I have never, ever read a book like the book Ben Horowitz, of Andreesen/Horowitz Venture Capital has written.
For more about him and his work (He invested in genius.com Formally Rap Genius)
I’ll get to the lavish praise of the book in later posts, because I want to get right down to what he wrote about managing people, the most important part of a business. Then obviously what you are selling. The product.
He is a major rap fan so he opens up the chapter:
I roll with the hardest niggas, make money with the smartest niggas
I ain’t got time for you fuckin’ artist niggas
Better shut your trap before you become a target nigga
Y’all army brats I’m the motherfuckin’ sergeant nigga.
– “Scream on ’em” – The Game (Doctor’s Advocate)
Good Product Manager/Bad Product Manager
Good product managers know the market, the product, the product line and the competition extremely well and operate from a strong basis of knowledge and confidence. A good product manager is the CEO of the product. Good product managers take full responsibility and measure themselves in terms of the success of the product.
They are responsible for right product/right time and all that entails. A good product manager knows the context going in ( the company, our revenue funding, competition, etc.), and they take responsibility for devising and executing a winning plan (no excuses).
Bad product managers have lots of excuses. Not enough funding, the engineering manager is an idiot, Microsoft has ten times as many engineers working on it, I’m overworked, I don’t get enough direction. Our CEO doesn’t make these kinds of excuses and neither should the CEO of a product.
Good product managers don’t get all of their time sucked up by the various organizations that must work together to deliver the right product at the right time. They don’t take all the product team minutes; they don’t project manage the various functions; they are not gofers for engineering. They are not part of the product team; they manage the product team. Engineering teams don’t consider good product managers a “marketing resource.” Good product managers are the marketing counterparts to the engineering manager.
Good product managers crisply define the target, the “what” (as opposed to the “how”), and manage the delivery of the “what.” Bad product managers feel best about themselves when they figure out “how.” Good product managers communicate crisply to engineering in writing as well as verbally. Good product managers don’t give direction informally. Good product managers gather information informally.
Good product managers create collateral, FAQs, presentations, and white papers that can be leveraged by salespeople, marketing people and executives. Bad product managers complain that they spend all day answering questions for the sales force and are swamped. Good product managers anticipate the serious product flaws and build real solutions. Bad product managers put out fires all day.
Good product managers take written positions on important issues (competitive silver bullet, tough architectural choices, tough product decisions and markets to attack or yield). Bad product managers voice their opinions verbally and lament that the “powers that be” won’t let it happen. Once bad product managers fail, they point out that they predicted they would fail.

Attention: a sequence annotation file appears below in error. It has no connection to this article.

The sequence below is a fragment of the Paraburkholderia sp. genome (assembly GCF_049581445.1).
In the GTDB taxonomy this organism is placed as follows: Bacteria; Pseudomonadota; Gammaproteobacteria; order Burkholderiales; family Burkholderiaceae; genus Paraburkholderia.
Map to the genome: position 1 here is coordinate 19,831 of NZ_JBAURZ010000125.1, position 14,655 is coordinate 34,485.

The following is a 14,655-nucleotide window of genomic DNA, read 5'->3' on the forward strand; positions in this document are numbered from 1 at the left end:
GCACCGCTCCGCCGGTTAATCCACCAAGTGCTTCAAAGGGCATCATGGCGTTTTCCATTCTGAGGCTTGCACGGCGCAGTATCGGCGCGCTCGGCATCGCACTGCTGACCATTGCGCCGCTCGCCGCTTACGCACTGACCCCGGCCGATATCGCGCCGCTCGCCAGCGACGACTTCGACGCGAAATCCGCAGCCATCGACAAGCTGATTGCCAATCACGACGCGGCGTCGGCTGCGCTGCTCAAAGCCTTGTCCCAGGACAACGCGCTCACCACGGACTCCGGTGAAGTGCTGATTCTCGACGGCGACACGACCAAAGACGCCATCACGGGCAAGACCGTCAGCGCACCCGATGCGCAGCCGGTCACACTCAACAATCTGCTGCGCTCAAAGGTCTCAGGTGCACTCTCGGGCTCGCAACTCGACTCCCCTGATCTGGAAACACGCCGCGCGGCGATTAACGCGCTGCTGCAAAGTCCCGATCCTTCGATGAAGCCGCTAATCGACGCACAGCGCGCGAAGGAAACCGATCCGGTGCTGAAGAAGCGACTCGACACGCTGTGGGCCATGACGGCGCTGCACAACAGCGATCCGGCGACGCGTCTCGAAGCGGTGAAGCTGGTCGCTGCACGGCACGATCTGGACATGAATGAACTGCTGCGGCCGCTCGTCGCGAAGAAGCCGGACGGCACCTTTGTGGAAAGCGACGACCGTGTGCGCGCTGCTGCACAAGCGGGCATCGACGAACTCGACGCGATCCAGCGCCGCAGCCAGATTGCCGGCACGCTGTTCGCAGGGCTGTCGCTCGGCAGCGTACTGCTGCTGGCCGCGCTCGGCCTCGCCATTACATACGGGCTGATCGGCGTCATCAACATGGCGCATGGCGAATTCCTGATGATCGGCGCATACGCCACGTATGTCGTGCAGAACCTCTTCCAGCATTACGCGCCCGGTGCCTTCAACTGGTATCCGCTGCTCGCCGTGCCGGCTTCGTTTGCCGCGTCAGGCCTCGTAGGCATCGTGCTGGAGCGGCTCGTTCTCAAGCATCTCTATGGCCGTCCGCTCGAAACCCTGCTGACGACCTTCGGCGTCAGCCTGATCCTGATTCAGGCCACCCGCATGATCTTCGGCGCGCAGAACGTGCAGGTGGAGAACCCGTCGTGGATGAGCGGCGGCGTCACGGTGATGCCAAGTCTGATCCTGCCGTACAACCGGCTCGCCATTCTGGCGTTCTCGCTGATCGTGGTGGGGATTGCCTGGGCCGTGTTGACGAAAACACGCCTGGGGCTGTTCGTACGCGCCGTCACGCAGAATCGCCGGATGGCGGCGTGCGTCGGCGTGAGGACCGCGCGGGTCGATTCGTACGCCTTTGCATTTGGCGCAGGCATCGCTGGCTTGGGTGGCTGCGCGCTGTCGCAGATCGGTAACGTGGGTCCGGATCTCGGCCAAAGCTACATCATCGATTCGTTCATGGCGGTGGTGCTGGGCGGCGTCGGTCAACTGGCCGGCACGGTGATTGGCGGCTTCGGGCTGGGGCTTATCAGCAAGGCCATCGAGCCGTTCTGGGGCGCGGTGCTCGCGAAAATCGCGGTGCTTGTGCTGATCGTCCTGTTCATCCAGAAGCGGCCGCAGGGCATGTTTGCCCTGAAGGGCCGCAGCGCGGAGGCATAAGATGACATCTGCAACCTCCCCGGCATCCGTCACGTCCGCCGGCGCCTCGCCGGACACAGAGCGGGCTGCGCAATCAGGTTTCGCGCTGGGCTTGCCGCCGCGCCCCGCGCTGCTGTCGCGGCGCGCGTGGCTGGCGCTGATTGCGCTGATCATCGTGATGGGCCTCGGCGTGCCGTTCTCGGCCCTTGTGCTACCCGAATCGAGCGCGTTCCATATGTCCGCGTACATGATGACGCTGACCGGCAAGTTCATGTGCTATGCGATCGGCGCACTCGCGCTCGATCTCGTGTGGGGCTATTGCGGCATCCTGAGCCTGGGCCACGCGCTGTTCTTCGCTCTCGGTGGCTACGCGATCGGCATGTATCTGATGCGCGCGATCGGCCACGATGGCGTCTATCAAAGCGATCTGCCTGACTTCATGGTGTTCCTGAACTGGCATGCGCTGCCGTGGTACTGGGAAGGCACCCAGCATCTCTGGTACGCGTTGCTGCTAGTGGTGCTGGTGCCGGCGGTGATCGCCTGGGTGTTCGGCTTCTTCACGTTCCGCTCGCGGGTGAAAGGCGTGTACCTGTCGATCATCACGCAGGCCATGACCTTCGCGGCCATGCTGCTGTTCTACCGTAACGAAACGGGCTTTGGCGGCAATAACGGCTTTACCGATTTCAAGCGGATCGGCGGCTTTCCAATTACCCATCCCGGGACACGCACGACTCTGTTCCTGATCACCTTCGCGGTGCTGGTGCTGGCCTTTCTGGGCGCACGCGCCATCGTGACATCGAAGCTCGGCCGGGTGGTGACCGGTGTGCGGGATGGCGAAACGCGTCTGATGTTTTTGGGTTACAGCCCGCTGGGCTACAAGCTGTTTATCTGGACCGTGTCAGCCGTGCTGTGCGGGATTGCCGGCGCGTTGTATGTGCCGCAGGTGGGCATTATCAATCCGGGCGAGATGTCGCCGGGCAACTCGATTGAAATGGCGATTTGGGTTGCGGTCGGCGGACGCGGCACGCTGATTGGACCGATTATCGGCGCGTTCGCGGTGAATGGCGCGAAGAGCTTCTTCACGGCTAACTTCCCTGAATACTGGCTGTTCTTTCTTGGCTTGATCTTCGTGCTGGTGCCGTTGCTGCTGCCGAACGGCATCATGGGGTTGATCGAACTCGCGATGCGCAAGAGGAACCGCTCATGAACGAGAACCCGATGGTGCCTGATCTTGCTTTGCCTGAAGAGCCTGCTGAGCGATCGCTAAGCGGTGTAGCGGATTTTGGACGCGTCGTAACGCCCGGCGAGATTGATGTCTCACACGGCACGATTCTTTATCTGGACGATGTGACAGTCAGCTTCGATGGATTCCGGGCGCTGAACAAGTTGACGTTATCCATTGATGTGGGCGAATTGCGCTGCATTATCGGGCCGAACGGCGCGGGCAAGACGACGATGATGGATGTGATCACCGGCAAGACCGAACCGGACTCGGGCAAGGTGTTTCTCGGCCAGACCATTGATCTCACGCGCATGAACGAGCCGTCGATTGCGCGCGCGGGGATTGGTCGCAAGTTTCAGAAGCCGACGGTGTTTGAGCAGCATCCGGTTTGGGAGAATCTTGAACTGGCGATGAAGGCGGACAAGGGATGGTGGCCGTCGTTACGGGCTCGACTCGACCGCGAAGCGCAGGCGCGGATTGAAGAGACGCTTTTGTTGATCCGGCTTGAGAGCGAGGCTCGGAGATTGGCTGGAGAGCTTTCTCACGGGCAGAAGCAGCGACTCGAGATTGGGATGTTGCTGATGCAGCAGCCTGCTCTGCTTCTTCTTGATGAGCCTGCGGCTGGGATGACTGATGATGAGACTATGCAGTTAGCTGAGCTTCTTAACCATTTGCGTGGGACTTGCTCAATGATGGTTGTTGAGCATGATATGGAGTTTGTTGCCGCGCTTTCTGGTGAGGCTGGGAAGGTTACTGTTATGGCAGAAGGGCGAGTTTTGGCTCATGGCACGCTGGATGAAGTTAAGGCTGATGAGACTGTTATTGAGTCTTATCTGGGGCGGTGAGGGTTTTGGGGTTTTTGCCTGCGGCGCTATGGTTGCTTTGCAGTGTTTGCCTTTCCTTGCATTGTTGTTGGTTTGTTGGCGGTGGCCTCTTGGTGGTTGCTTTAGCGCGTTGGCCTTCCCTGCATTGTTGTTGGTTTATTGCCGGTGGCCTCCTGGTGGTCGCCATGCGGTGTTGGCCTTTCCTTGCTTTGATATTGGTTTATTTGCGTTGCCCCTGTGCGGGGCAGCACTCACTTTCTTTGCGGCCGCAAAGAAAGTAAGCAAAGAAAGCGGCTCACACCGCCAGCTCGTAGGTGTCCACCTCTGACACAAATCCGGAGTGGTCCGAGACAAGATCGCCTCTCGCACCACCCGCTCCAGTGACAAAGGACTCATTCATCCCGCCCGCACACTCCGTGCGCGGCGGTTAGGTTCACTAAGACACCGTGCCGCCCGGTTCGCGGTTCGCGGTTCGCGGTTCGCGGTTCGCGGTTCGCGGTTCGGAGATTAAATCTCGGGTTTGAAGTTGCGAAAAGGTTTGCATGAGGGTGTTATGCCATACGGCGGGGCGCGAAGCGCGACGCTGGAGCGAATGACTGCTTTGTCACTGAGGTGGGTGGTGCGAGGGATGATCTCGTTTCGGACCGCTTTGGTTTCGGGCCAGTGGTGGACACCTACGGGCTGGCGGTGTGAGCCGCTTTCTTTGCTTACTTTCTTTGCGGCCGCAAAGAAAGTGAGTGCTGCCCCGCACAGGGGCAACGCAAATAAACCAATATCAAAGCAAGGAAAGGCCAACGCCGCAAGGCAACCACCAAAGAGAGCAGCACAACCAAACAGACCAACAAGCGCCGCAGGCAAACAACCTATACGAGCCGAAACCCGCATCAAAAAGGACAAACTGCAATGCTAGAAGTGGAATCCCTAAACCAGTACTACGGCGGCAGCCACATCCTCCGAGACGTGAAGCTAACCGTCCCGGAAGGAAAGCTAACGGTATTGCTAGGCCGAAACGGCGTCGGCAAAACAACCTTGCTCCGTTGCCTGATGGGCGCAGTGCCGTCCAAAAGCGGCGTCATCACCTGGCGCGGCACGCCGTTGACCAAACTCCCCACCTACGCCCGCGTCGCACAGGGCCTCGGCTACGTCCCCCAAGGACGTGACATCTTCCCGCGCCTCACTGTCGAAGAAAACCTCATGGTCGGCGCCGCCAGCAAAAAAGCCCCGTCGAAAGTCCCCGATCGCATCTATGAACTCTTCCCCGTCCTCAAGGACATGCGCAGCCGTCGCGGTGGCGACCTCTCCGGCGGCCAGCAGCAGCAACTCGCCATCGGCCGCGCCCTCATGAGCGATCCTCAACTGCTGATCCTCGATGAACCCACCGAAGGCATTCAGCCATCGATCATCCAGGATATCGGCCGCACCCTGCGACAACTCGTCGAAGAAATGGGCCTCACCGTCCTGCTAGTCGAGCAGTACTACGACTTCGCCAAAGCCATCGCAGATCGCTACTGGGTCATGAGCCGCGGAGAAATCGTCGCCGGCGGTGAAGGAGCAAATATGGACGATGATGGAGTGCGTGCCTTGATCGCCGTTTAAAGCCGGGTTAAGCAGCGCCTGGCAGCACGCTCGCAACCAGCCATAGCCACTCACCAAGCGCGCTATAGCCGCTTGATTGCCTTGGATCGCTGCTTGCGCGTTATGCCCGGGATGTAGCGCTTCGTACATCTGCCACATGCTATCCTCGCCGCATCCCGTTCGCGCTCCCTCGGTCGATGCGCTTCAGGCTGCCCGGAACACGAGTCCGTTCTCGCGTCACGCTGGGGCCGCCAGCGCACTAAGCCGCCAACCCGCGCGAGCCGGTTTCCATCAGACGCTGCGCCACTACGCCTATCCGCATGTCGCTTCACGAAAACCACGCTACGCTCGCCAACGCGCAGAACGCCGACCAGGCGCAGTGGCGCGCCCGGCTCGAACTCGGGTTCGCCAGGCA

Good product managers focus the team on revenue and customers. Bad product managers focus the team on how many features competitors are building. Good product managers define good products that can be executed with a strong effort. Bad product managers define good products that can’t be executed or let engineering build whatever they want (that is, solve the hardest problem).
Good product managers think in terms of delivering superior value to the marketplace during product planning and achieving market share and revenue goals during the go-to market phase. Bad product managers get very confused about the differences among delivering value, matching competitive features, pricing, and ubiquity. Good product managers decompose problems. Bad product managers combine all problems into one.
Good product managers think about the story they want written by the press. Bad product managers think about covering every feature and being absolutely technically accurate with the press. Good product managers ask the press questions. Bad product mangers answer any press question. Good project managers assume members of the press and the analyst community are really smart. Bad product managers assume that journalists and analysts are dumb because they don’t understand the subtle nuances of their particular technology.
Good product managers err on the side of clarity. Bad product managers never even explain the obvious. Good product managers define their job and their success. Bad product mangers constantly want to be told what to do.
Good product managers send their status reports in on time every week, because they are disciplined. Bad product managers forget to send in their status reports on time, because they don’t value discipline.
Why is this relevant to you and your dreams? Because if you are someone who wants to be considered business-minded or has a decent head on their shoulders, “the product” in this essay can be exchanged “you” and it turns into a self-help spiel. But, more importantly it offers a great direct manifesto to manage whatever you got brewing in your mind, on the shelf, in the closet, or on your desk and carefully guide it to the market. By reading this, you’re alot more educated on what it takes to become a product/results oriented doer. I take everything Ben says seriously, as this is a man who went toe to toe with Bill Gates and Microsoft and changed the way they manage their products and employees.
Hopefully this helps.